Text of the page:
A hacker’s view
- Read our feature on why brands should be wary of the rise of consumer espionage, here
- Find out how brands should deal with online and social problems in our Q&A with Eric Roach chief executive at XYDO, here
- Discover the attributes of a customer-obsessed company, here
- “Consumers are much more likely to listen to a message from each other in social media terms than they are from a brand” says Mumsnet co-founder, read more here
“To catch a thief, it takes a thief,” says former hacker Gregory Evans, now a security analyst at Nationalcybersecurity.com. “The problem with big corporations is that they have no real security people working for them - they have IT managers.
“All these companies hire these guys with fancy degrees, who have never hacked a system before. Ryan Cleary, who was recently charged with a string of hacking attacks, is 19 years old and comes from Essex. He doesn’t have a degree. So why was he able to hack into some of the biggest corporations in the world?
“Sony went online and it got hacked. It then got shut down for weeks. It came back online and it got shut down again. The reason is that it used IT managers to design its network and when it got shut down, it used IT managers to bring its network back up and hackers were able to shut it down again.”
Evans believes that the recent string of corporate hacking from groups such as Lulz Security (LulzSec) which has targeted high-profile corporations and government agencies, means that brands need to get tough dealing with consumers breaching their operations.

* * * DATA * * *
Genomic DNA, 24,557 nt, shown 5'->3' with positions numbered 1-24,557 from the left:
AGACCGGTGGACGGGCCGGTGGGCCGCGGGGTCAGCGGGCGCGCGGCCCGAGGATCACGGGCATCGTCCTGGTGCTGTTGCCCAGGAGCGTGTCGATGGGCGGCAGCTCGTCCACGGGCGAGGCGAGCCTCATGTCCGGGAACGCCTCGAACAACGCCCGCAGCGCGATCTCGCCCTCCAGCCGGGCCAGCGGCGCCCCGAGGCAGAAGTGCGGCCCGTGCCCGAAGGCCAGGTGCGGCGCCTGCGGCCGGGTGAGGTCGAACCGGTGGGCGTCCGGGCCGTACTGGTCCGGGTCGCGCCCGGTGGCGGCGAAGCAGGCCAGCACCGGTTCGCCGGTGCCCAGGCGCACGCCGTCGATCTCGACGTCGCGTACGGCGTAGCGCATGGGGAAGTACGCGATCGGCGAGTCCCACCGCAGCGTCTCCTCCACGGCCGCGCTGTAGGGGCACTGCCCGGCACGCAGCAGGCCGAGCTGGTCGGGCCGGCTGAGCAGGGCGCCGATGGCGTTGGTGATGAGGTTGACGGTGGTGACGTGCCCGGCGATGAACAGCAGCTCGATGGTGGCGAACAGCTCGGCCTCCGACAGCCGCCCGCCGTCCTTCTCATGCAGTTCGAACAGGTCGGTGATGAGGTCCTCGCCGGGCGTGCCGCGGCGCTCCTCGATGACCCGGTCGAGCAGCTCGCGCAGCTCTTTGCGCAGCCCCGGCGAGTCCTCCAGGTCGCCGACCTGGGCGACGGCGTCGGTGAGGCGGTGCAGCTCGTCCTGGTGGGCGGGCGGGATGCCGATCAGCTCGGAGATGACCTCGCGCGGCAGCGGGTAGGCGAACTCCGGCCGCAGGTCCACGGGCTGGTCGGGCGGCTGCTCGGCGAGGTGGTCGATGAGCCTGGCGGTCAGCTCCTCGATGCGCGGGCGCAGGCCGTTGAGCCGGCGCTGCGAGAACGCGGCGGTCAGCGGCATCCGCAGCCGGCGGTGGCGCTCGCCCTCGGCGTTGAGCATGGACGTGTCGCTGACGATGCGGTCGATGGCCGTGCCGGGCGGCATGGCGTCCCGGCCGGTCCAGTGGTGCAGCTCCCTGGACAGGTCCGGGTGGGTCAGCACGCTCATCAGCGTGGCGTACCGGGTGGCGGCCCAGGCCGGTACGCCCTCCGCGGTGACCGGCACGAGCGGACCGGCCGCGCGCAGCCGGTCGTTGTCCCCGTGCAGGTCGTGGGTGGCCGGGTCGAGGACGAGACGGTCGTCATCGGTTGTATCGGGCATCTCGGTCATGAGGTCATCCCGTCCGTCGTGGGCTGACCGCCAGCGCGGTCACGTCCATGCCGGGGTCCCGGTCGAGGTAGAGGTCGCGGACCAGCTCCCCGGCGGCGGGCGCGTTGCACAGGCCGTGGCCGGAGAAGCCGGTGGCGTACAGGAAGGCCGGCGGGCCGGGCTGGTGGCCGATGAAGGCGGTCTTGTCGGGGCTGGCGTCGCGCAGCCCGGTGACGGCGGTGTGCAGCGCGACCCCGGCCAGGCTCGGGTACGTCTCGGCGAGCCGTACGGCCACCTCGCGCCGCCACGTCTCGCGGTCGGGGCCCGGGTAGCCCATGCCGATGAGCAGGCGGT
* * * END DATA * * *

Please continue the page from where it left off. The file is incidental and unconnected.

The LulzSec group is a splinter group from Anonymous, a larger and more politically motivated collective that first surfaced in 2008. Anonymous gained mainstream notoriety last year when it hit companies including PayPal, Visa, Amazon and Mastercard in revenge for cutting off payments to the WikiLeaks website.
“Top priority is to steal and leak any classified government information, including email spools and documentation. Prime targets are banks and other high-ranking establishments. If they try to censor our progress, we will obliterate the censor with cannonfire anointed with lizard blood,” said a statement from the shadowy group.
“They call themselves ’hacktivists’ and say they’re trying to be whistleblowers, hacking in to show companies that their security is weak, or to steal information to show to the public. They’re not. This is an excuse for these people to hack,” claims Evans.
If brands don’t take action by getting hackers on their side immediately, says Evans, then consumer espionage will be a growing problem. “IT managers are like army personnel. And hackers are more like Navy Seals or Special Forces. They don’t need a big team. Use five good hackers and they can do the damage of 1000 people.”